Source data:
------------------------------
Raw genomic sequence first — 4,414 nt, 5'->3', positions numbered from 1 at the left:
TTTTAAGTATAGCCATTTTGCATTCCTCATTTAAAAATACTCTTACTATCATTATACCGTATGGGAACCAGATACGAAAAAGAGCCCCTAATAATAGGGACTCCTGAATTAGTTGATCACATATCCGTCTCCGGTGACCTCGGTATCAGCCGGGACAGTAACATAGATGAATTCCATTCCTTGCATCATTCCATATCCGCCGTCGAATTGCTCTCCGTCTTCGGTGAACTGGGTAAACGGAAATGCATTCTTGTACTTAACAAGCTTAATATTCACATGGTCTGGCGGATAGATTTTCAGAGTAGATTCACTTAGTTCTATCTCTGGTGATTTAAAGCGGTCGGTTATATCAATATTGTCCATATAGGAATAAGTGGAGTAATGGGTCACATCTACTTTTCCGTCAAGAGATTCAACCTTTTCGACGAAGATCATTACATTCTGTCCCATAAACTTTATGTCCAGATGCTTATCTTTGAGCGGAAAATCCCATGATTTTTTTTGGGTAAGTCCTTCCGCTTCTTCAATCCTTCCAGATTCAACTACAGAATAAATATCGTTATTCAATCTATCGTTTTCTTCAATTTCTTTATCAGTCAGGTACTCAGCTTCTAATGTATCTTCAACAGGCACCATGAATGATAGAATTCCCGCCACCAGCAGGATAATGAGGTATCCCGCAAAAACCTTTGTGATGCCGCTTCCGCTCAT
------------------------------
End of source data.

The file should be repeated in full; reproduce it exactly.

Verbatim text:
Raw genomic sequence first — 4,414 nt, 5'->3', positions numbered from 1 at the left:
TTTTAAGTATAGCCATTTTGCATTCCTCATTTAAAAATACTCTTACTATCATTATACCGTATGGGAACCAGATACGAAAAAGAGCCCCTAATAATAGGGACTCCTGAATTAGTTGATCACATATCCGTCTCCGGTGACCTCGGTATCAGCCGGGACAGTAACATAGATGAATTCCATTCCTTGCATCATTCCATATCCGCCGTCGAATTGCTCTCCGTCTTCGGTGAACTGGGTAAACGGAAATGCATTCTTGTACTTAACAAGCTTAATATTCACATGGTCTGGCGGATAGATTTTCAGAGTAGATTCACTTAGTTCTATCTCTGGTGATTTAAAGCGGTCGGTTATATCAATATTGTCCATATAGGAATAAGTGGAGTAATGGGTCACATCTACTTTTCCGTCAAGAGATTCAACCTTTTCGACGAAGATCATTACATTCTGTCCCATAAACTTTATGTCCAGATGCTTATCTTTGAGCGGAAAATCCCATGATTTTTTTTGGGTAAGTCCTTCCGCTTCTTCAATCCTTCCAGATTCAACTACAGAATAAATATCGTTATTCAATCTATCGTTTTCTTCAATTTCTTTATCAGTCAGGTACTCAGCTTCTAATGTATCTTCAACAGGCACCATGAATGATAGAATTCCCGCCACCAGCAGGATAATGAGGTATCCCGCAAAAACCTTTGTGATGCCGCTTCCGCTCAT